“Jobs and growth” has been the mantra of politicians across Europe since the start of the crisis. If, every time they said it, one job and a corresponding unit of growth had been created, Europe would be a glittering beacon of full employment and double-digit expansion. But it isn’t — the situation is still pretty dire. One way policymakers are trying to tackle this is to encourage everyone to find their inner entrepreneur, and set up a company.
“It will be small businesses and web startups that will create the ideas and jobs that we need for our economic growth,” wrote EU Digital Single Market chief Andrus Ansip on his blog. “No industry, no SME, no government can maximise its performance and competitiveness without going digital.”
Among his bright ideas: a new type of pan-European small tech company licence, which anyone could set up in under 24 hours, with unified requirements across all EU countries. There’s already a wealth of apps, websites and software out there which help make setting up a business infinitely simpler than in the pre-Internet era.
For a start, you need to have some customers, and to organize them. Carrie Sutton has been teaching yoga since October 2013 and moved to doing it as a business in spring. Her speciality is pre- and post-natal yoga, taught at home and in studios around Brussels. “I’ve just started using TimeTrade for scheduling private sessions,” she says. “Clients can see all of the possible times and choose the one that works best for them, while I can focus my time on creating lessons rather than administrative tasks”. She can stay Zen because everything is online: as well as setting times, she uses Google Forms, which is “really helpful for making online registration forms for my clients.”
In Coimbra, Portugal, Phillippa Bennett set up PMB Translations to make a business out of her translation skills. Now she’s specialized in translating medical texts from Portuguese to English with clinical precision, and her surgical assistant is the web. “I’m a fan of Freeagent, for accounting, you can set it up to any currency and I find it saves me a huge amount of time,” she says. She also uses Trello for project management.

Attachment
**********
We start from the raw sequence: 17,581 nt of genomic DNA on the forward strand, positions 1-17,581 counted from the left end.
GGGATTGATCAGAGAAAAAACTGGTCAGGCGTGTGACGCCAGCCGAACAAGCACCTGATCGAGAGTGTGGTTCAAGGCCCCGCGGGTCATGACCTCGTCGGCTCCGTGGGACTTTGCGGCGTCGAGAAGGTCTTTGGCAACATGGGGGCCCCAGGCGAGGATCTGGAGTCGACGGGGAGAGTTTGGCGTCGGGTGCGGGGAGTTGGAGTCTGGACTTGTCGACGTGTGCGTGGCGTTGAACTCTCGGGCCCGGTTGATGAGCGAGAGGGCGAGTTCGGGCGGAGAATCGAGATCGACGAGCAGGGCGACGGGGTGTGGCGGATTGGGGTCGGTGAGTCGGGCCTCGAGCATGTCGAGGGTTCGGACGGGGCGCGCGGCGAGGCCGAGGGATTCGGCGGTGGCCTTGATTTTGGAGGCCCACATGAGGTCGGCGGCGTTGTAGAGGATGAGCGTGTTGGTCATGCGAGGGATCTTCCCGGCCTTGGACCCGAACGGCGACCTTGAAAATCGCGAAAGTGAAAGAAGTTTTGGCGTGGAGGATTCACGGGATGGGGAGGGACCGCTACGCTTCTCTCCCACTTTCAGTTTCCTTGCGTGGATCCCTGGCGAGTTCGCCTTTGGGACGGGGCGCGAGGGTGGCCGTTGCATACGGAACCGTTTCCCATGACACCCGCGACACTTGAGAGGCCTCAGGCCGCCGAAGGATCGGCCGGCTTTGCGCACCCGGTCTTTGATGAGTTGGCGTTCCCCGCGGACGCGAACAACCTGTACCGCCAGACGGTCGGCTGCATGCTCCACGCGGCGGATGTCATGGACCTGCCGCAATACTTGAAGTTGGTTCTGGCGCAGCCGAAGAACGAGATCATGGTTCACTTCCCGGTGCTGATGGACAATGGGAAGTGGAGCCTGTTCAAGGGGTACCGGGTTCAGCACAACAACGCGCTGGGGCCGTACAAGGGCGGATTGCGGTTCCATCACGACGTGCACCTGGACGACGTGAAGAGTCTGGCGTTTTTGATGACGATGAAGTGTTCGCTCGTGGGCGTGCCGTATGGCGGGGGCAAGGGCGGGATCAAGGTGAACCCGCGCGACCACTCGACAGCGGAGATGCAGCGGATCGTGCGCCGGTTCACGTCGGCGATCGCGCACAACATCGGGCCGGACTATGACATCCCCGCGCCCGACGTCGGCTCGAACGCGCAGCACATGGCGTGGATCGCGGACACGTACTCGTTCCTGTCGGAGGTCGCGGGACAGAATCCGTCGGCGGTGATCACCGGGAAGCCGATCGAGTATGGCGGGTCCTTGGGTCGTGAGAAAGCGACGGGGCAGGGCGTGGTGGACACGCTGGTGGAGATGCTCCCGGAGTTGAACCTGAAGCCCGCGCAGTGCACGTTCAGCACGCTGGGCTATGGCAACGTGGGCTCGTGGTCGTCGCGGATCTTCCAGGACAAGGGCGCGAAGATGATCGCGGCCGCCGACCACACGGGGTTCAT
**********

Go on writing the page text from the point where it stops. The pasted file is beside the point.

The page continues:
The Internet and your smartphone can’t come up with your bright idea for a new business, but they can help with just about everything else. (This phenomenon explains why the McKinsey Global Institute found that 75% of the value created by the Internet accrues to “traditional industries”, not Internet companies.) Once you’ve started getting paid, there are numerous accountancy aids. One of the first to emerge was QuickBooks, which was initially greeted with scepticism by professional accountants. Users, however, loved it because they could get real-time information about their accounts without waiting for a formal month-end procedure, which was revolutionary. The cloud based service is now used by 1m small businesses and 100,000 accountants.
QuickBooks is doing well in the U.S. — and there are plenty of other products for small businesses such as Gorilla, Xero or Freeagent. These services allow businesses to combine online bookkeeping with a “real world” accountant — Sussex accountancy firm Carpenter Box has been going since the 1920s, for example. Also in the UK, there’s Sage, which manage finances, people, and supplies for 800,000 customers from startups to multinationals.